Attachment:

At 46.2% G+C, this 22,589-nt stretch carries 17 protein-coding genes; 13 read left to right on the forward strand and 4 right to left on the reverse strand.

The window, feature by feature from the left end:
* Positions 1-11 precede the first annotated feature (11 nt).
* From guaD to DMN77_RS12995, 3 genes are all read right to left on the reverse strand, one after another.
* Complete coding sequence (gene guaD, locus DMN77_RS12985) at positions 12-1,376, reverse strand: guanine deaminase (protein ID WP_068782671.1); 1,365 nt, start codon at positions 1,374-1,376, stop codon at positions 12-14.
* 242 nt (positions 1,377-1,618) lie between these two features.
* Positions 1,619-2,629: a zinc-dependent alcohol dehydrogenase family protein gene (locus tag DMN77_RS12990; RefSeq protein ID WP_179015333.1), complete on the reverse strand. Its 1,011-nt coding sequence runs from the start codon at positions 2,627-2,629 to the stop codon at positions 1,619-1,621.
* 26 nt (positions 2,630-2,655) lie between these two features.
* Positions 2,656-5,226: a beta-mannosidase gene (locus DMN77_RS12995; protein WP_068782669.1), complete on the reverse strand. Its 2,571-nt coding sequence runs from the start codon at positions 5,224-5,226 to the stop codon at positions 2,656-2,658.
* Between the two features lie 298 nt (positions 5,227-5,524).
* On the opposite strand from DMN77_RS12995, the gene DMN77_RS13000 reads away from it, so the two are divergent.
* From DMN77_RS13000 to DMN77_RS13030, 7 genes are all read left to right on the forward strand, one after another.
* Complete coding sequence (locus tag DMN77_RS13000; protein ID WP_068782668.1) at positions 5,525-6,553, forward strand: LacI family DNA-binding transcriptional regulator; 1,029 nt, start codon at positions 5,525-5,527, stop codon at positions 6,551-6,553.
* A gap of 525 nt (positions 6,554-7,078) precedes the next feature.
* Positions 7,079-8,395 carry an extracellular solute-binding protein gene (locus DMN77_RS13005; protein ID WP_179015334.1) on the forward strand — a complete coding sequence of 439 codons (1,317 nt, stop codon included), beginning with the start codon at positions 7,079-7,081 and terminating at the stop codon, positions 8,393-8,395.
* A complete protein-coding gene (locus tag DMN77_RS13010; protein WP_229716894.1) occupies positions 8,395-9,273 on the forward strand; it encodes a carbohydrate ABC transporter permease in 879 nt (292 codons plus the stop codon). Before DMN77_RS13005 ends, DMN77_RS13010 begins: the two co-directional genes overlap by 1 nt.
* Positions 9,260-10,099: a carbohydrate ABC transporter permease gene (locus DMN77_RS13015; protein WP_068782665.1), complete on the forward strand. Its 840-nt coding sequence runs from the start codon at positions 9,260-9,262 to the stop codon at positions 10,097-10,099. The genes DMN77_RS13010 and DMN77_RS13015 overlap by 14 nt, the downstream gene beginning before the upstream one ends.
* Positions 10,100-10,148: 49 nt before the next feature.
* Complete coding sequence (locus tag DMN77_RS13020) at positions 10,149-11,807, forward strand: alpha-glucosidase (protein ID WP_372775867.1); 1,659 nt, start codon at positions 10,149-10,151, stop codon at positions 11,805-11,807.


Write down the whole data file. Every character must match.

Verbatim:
At 46.2% G+C, this 22,589-nt stretch carries 17 protein-coding genes; 13 read left to right on the forward strand and 4 right to left on the reverse strand.

The window, feature by feature from the left end:
* Positions 1-11 precede the first annotated feature (11 nt).
* From guaD to DMN77_RS12995, 3 genes are all read right to left on the reverse strand, one after another.
* Complete coding sequence (gene guaD, locus DMN77_RS12985) at positions 12-1,376, reverse strand: guanine deaminase (protein ID WP_068782671.1); 1,365 nt, start codon at positions 1,374-1,376, stop codon at positions 12-14.
* 242 nt (positions 1,377-1,618) lie between these two features.
* Positions 1,619-2,629: a zinc-dependent alcohol dehydrogenase family protein gene (locus tag DMN77_RS12990; RefSeq protein ID WP_179015333.1), complete on the reverse strand. Its 1,011-nt coding sequence runs from the start codon at positions 2,627-2,629 to the stop codon at positions 1,619-1,621.
* 26 nt (positions 2,630-2,655) lie between these two features.
* Positions 2,656-5,226: a beta-mannosidase gene (locus DMN77_RS12995; protein WP_068782669.1), complete on the reverse strand. Its 2,571-nt coding sequence runs from the start codon at positions 5,224-5,226 to the stop codon at positions 2,656-2,658.
* Between the two features lie 298 nt (positions 5,227-5,524).
* On the opposite strand from DMN77_RS12995, the gene DMN77_RS13000 reads away from it, so the two are divergent.
* From DMN77_RS13000 to DMN77_RS13030, 7 genes are all read left to right on the forward strand, one after another.
* Complete coding sequence (locus tag DMN77_RS13000; protein ID WP_068782668.1) at positions 5,525-6,553, forward strand: LacI family DNA-binding transcriptional regulator; 1,029 nt, start codon at positions 5,525-5,527, stop codon at positions 6,551-6,553.
* A gap of 525 nt (positions 6,554-7,078) precedes the next feature.
* Positions 7,079-8,395 carry an extracellular solute-binding protein gene (locus DMN77_RS13005; protein ID WP_179015334.1) on the forward strand — a complete coding sequence of 439 codons (1,317 nt, stop codon included), beginning with the start codon at positions 7,079-7,081 and terminating at the stop codon, positions 8,393-8,395.
* A complete protein-coding gene (locus tag DMN77_RS13010; protein WP_229716894.1) occupies positions 8,395-9,273 on the forward strand; it encodes a carbohydrate ABC transporter permease in 879 nt (292 codons plus the stop codon). Before DMN77_RS13005 ends, DMN77_RS13010 begins: the two co-directional genes overlap by 1 nt.
* Positions 9,260-10,099: a carbohydrate ABC transporter permease gene (locus DMN77_RS13015; protein WP_068782665.1), complete on the forward strand. Its 840-nt coding sequence runs from the start codon at positions 9,260-9,262 to the stop codon at positions 10,097-10,099. The genes DMN77_RS13010 and DMN77_RS13015 overlap by 14 nt, the downstream gene beginning before the upstream one ends.
* Positions 10,100-10,148: 49 nt before the next feature.
* Complete coding sequence (locus tag DMN77_RS13020) at positions 10,149-11,807, forward strand: alpha-glucosidase (protein ID WP_372775867.1); 1,659 nt, start codon at positions 10,149-10,151, stop codon at positions 11,805-11,807.